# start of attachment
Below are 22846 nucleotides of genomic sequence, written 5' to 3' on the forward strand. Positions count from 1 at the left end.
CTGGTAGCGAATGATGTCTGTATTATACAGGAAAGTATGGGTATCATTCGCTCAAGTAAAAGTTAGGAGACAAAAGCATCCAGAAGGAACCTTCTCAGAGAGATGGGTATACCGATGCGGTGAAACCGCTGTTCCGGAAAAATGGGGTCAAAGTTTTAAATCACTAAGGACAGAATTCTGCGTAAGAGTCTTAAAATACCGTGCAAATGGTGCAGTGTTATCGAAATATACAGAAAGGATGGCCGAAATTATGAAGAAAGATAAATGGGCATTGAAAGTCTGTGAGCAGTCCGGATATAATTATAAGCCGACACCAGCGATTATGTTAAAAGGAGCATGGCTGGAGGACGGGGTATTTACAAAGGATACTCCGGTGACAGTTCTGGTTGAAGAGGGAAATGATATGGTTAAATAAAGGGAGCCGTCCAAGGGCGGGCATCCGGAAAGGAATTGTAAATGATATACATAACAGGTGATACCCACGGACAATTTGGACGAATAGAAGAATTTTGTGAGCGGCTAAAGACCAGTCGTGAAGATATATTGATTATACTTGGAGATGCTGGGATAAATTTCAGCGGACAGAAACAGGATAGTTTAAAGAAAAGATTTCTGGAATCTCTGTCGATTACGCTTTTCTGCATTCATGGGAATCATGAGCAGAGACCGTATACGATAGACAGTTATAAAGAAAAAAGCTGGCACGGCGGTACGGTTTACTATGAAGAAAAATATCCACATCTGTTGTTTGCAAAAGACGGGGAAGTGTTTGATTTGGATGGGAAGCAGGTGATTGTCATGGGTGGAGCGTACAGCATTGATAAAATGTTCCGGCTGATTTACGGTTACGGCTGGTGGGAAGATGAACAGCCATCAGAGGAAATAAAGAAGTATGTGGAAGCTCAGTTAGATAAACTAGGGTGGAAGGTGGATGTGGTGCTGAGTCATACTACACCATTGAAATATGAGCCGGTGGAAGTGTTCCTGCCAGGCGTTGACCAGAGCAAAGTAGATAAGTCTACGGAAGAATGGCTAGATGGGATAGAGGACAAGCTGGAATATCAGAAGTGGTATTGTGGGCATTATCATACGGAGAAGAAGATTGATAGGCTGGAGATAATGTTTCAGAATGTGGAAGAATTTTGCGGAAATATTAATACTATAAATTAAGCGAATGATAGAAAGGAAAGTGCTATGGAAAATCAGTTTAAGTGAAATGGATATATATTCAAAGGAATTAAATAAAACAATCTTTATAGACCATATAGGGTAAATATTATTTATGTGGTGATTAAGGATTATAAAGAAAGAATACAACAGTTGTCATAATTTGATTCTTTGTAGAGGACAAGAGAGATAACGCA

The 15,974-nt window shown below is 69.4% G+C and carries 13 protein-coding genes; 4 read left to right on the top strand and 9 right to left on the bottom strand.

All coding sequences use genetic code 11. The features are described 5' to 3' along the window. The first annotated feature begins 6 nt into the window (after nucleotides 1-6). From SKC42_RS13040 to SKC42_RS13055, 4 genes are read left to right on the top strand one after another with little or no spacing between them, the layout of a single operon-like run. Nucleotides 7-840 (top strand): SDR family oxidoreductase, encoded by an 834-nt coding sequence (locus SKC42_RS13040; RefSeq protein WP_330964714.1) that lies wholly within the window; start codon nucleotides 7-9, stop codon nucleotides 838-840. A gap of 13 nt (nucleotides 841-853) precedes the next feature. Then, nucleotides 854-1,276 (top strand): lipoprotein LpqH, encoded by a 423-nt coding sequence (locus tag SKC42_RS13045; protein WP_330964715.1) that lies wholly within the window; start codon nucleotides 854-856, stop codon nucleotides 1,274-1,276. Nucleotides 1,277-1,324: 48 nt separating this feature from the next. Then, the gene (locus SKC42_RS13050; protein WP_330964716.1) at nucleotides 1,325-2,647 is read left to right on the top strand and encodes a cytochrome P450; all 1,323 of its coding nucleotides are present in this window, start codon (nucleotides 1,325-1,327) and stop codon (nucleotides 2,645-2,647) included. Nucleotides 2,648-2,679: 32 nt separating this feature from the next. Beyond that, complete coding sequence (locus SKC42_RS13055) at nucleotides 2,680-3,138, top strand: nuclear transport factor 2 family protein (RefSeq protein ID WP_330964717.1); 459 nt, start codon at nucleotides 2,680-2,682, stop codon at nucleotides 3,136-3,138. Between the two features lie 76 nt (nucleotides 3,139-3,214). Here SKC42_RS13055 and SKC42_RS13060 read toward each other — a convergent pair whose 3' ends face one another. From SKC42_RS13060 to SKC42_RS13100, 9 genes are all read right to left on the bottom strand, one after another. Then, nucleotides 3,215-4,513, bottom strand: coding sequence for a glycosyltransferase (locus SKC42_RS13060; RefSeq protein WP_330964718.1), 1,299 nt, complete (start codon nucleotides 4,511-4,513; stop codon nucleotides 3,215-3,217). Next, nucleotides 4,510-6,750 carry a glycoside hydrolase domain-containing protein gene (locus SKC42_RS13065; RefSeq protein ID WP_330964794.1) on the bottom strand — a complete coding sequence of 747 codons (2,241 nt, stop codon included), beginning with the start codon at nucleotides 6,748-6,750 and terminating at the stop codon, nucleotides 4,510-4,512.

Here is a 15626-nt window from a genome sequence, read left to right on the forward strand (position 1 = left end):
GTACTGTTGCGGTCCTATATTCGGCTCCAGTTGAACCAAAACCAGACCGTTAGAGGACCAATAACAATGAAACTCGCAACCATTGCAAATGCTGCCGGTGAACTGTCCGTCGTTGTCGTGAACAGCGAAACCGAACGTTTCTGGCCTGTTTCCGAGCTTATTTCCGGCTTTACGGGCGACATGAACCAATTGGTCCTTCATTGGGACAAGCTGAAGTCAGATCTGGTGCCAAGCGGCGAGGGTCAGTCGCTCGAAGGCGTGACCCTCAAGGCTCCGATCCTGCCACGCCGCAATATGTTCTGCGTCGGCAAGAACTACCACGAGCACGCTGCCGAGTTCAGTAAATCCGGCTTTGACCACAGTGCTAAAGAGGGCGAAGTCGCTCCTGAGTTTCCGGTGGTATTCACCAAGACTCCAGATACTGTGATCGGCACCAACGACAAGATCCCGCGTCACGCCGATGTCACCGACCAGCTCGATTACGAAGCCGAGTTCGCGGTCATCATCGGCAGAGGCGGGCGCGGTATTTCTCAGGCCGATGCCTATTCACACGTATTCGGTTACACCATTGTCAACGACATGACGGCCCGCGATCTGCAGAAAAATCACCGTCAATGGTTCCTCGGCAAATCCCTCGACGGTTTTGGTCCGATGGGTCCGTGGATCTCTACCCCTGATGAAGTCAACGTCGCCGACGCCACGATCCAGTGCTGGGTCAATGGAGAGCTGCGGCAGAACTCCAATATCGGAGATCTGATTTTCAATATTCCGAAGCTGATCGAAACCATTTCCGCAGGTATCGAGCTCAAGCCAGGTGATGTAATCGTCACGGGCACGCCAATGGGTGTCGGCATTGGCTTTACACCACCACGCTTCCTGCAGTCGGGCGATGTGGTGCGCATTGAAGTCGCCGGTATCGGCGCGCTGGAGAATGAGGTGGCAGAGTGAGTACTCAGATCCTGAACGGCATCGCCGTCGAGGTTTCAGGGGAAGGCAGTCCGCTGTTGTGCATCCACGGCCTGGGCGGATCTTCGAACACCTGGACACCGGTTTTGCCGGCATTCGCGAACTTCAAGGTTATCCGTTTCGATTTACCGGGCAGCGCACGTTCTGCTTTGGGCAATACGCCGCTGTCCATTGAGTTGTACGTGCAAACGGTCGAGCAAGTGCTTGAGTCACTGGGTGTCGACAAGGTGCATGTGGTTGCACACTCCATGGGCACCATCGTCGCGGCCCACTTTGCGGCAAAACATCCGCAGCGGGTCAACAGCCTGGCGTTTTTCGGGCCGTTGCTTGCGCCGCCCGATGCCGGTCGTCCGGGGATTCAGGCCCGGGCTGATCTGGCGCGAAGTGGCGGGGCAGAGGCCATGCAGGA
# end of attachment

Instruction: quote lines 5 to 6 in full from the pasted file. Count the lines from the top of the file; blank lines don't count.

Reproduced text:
Here is a 15626-nt window from a genome sequence, read left to right on the forward strand (position 1 = left end):
GTACTGTTGCGGTCCTATATTCGGCTCCAGTTGAACCAAAACCAGACCGTTAGAGGACCAATAACAATGAAACTCGCAACCATTGCAAATGCTGCCGGTGAACTGTCCGTCGTTGTCGTGAACAGCGAAACCGAACGTTTCTGGCCTGTTTCCGAGCTTATTTCCGGCTTTACGGGCGACATGAACCAATTGGTCCTTCATTGGGACAAGCTGAAGTCAGATCTGGTGCCAAGCGGCGAGGGTCAGTCGCTCGAAGGCGTGACCCTCAAGGCTCCGATCCTGCCACGCCGCAATATGTTCTGCGTCGGCAAGAACTACCACGAGCACGCTGCCGAGTTCAGTAAATCCGGCTTTGACCACAGTGCTAAAGAGGGCGAAGTCGCTCCTGAGTTTCCGGTGGTATTCACCAAGACTCCAGATACTGTGATCGGCACCAACGACAAGATCCCGCGTCACGCCGATGTCACCGACCAGCTCGATTACGAAGCCGAGTTCGCGGTCATCATCGGCAGAGGCGGGCGCGGTATTTCTCAGGCCGATGCCTATTCACACGTATTCGGTTACACCATTGTCAACGACATGACGGCCCGCGATCTGCAGAAAAATCACCGTCAATGGTTCCTCGGCAAATCCCTCGACGGTTTTGGTCCGATGGGTCCGTGGATCTCTACCCCTGATGAAGTCAACGTCGCCGACGCCACGATCCAGTGCTGGGTCAATGGAGAGCTGCGGCAGAACTCCAATATCGGAGATCTGATTTTCAATATTCCGAAGCTGATCGAAACCATTTCCGCAGGTATCGAGCTCAAGCCAGGTGATGTAATCGTCACGGGCACGCCAATGGGTGTCGGCATTGGCTTTACACCACCACGCTTCCTGCAGTCGGGCGATGTGGTGCGCATTGAAGTCGCCGGTATCGGCGCGCTGGAGAATGAGGTGGCAGAGTGAGTACTCAGATCCTGAACGGCATCGCCGTCGAGGTTTCAGGGGAAGGCAGTCCGCTGTTGTGCATCCACGGCCTGGGCGGATCTTCGAACACCTGGACACCGGTTTTGCCGGCATTCGCGAACTTCAAGGTTATCCGTTTCGATTTACCGGGCAGCGCACGTTCTGCTTTGGGCAATACGCCGCTGTCCATTGAGTTGTACGTGCAAACGGTCGAGCAAGTGCTTGAGTCACTGGGTGTCGACAAGGTGCATGTGGTTGCACACTCCATGGGCACCATCGTCGCGGCCCACTTTGCGGCAAAACATCCGCAGCGGGTCAACAGCCTGGCGTTTTTCGGGCCGTTGCTTGCGCCGCCCGATGCCGGTCGTCCGGGGATTCAGGCCCGGGCTGATCTGGCGCGAAGTGGCGGGGCAGAGGCCATGCAGGA